8. ph1l


    I think the theory of predictive chart patterns is something like:
    When a current chart pattern closely matches enough prior chart patterns,
    and the chart patterns after the closely-matching prior chart patterns are similar enough,
    the future chart pattern might be similar to the chart patterns after the closely-matching prior chart patterns.

    Concrete example (with a lot of help from software):
    - For a set of 415 ETFs, find over some time, charts for 252 trading days (approximately one year) of data as history, followed by a simulated entry at the close the next day, followed by a simulated exit at the close 21 trading days later (approximately one month). This example uses 873,185 of those historical charts.
    - For these 415 ETFs, find the most recent chart for 252 trading days.
    - Compare each of those most recent charts with each of the 873,185 historical charts by some distance measure such as a Euclidean-type distance weighted so more recent days have higher weight.
    - For each of the most recent charts, take the 5,000 closest historical charts, calculate a performance measure for the simulated future part of the historical charts (e.g., a risk-adjusted return).
    - Take a typical value of these performance measures (e.g., the median) and account for how the performance measures vary (e.g., divide by the sample standard deviation of these performance measures).
    - This new adjusted performance measure could be used to rank the 415 ETFs. And when the value is considered good enough, a trade entry might be warranted.

    For data as of the close March 5, 2019, a chart for KraneShares Bosera MSCI China A Share ETF (KBA) is:

    And a closely-matching prior chart might be WisdomTree India Earnings Fund (EPI) is:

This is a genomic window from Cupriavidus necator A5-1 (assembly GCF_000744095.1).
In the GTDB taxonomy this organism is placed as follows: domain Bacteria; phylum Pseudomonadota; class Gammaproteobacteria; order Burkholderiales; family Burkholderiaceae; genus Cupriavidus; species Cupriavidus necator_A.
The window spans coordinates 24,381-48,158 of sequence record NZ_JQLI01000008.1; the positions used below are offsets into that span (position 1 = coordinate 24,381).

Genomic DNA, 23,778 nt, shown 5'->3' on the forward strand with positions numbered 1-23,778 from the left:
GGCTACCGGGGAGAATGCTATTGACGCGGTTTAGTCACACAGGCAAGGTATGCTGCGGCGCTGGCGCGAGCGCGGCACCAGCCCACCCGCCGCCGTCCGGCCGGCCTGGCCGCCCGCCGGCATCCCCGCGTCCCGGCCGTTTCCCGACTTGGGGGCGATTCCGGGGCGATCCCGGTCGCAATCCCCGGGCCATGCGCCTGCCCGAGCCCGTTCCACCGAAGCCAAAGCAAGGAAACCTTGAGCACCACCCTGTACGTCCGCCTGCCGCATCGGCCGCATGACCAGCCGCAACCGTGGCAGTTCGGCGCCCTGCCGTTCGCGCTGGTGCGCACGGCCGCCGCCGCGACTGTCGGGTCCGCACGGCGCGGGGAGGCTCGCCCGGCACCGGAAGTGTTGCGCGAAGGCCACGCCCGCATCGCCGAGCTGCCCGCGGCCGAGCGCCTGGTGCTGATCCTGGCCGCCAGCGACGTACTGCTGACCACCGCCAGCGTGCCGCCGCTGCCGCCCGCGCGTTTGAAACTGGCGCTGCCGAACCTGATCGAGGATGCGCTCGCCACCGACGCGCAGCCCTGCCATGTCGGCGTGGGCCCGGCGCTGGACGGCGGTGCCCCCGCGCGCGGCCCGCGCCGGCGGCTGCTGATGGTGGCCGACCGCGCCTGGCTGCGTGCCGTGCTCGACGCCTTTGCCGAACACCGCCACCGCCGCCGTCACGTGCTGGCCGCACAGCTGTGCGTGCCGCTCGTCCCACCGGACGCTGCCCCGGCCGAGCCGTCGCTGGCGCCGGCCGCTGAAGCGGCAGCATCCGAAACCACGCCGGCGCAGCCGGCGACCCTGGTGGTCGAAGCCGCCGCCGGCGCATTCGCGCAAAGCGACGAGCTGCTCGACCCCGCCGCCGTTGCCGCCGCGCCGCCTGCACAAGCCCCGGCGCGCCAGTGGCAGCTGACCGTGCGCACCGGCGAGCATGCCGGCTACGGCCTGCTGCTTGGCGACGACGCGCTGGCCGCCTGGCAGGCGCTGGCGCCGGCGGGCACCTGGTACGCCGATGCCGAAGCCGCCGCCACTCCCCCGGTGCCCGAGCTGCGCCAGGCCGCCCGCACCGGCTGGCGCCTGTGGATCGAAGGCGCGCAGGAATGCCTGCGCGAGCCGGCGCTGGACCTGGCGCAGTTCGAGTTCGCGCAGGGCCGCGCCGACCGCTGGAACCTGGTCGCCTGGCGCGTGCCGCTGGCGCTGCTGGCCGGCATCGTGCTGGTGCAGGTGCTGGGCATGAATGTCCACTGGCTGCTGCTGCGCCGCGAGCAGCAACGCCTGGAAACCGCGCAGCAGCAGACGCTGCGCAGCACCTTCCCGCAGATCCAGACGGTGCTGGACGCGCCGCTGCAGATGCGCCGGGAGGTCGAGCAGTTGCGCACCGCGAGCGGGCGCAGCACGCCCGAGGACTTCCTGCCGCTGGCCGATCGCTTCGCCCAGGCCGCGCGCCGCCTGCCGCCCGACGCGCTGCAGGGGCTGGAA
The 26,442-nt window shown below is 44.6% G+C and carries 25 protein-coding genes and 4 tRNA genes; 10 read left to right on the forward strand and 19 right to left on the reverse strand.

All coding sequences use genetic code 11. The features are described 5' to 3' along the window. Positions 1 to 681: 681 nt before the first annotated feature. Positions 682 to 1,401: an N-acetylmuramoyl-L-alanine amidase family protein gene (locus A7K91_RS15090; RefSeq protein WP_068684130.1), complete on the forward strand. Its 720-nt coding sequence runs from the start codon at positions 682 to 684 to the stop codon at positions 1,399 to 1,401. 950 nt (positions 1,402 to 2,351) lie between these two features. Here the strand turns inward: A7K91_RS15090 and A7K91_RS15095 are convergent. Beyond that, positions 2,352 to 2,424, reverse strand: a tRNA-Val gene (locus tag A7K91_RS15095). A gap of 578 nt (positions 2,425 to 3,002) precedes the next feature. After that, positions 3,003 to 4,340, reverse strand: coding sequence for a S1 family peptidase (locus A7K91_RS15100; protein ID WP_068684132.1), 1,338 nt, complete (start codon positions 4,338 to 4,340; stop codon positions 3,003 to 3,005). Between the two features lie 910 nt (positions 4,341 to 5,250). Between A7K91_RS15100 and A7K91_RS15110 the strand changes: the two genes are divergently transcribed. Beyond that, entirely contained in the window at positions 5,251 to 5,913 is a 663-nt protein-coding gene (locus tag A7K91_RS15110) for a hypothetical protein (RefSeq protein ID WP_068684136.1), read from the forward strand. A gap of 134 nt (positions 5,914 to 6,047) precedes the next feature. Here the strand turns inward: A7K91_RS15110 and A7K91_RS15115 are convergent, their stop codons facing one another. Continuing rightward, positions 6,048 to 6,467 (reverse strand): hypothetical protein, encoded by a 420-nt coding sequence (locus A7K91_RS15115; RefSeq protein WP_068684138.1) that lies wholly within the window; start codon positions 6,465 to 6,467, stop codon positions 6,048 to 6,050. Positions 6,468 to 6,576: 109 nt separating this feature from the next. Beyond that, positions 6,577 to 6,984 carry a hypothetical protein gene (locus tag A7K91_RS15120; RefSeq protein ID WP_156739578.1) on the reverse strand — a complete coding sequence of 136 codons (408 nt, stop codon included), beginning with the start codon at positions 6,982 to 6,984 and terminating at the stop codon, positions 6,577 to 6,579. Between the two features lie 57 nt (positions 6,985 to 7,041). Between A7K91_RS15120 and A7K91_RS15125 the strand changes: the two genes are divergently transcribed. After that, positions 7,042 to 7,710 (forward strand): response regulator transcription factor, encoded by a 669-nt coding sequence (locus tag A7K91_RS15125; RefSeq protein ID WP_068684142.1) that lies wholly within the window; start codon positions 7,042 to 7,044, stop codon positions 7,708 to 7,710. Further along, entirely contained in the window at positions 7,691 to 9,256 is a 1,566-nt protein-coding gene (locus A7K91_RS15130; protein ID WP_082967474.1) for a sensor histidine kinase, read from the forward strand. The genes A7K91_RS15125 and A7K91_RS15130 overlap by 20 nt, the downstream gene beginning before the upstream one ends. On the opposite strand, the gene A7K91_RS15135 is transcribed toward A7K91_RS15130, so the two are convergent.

With the future chart of EPI:

    Data about some of the other charts close to KBA:

    Data with distance statistics and rankings by the adjusted performance measure:

    Notice for the closest historical chart (EPI), the future chart would have resulted in a loss for a long trade. But the overall performance of the simulated future part of the 5,000 closest historical charts was positive for long trades.
    userque likes this.
  9. ph1l


    I meant for the above post to be a reply to

  10. aimaster


    Thank you, this is great explanation of the idea! May I ask you some questions?
    1. Have you used this in the real trade or this is just research now?
    2. Did you try to add some other factors like corporate or macroeconomics news? For example, exclude from 5000 similar chart patterns those which didn't have any important news?
    3. What software do you use for this analysis?
    4. Did you try something else (DTW for example) instead of Euclidian metric? Euclidian metric requires the same windows length. But the closely-matching chart patterns can have small difference in the time window.
    5. Did you analyze the shape of the chart patterns after the closely-matching prior chart patterns? Let's say for example take in account not only median and std of price change but Euclidian metric std.
    6. How did you get 873,185 historical charts? By sliding window with one day offset?
    7. Is your risk-adjusted return a difference between return and mean return of all 415ETF? Or something like SP500?
    #10     Mar 7, 2019